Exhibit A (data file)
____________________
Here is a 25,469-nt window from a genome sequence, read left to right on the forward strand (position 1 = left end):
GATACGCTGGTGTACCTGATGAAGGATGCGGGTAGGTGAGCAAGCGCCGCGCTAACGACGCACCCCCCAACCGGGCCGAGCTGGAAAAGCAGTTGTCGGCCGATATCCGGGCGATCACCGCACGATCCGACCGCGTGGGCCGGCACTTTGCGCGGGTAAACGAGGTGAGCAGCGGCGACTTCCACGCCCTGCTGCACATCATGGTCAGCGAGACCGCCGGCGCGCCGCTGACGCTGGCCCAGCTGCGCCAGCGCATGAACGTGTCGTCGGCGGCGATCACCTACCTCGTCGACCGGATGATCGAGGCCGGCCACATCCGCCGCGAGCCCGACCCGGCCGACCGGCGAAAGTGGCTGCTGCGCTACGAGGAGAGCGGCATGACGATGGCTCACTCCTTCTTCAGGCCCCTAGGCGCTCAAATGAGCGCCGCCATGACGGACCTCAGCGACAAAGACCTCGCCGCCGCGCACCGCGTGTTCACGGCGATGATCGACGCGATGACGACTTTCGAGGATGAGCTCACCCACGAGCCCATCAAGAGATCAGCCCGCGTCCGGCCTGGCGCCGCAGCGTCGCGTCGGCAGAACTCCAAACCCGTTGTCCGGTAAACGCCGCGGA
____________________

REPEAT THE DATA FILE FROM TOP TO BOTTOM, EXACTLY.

Here is a 25,469-nt window from a genome sequence, read left to right on the forward strand (position 1 = left end):
GATACGCTGGTGTACCTGATGAAGGATGCGGGTAGGTGAGCAAGCGCCGCGCTAACGACGCACCCCCCAACCGGGCCGAGCTGGAAAAGCAGTTGTCGGCCGATATCCGGGCGATCACCGCACGATCCGACCGCGTGGGCCGGCACTTTGCGCGGGTAAACGAGGTGAGCAGCGGCGACTTCCACGCCCTGCTGCACATCATGGTCAGCGAGACCGCCGGCGCGCCGCTGACGCTGGCCCAGCTGCGCCAGCGCATGAACGTGTCGTCGGCGGCGATCACCTACCTCGTCGACCGGATGATCGAGGCCGGCCACATCCGCCGCGAGCCCGACCCGGCCGACCGGCGAAAGTGGCTGCTGCGCTACGAGGAGAGCGGCATGACGATGGCTCACTCCTTCTTCAGGCCCCTAGGCGCTCAAATGAGCGCCGCCATGACGGACCTCAGCGACAAAGACCTCGCCGCCGCGCACCGCGTGTTCACGGCGATGATCGACGCGATGACGACTTTCGAGGATGAGCTCACCCACGAGCCCATCAAGAGATCAGCCCGCGTCCGGCCTGGCGCCGCAGCGTCGCGTCGGCAGAACTCCAAACCCGTTGTCCGGTAAACGCCGCGGA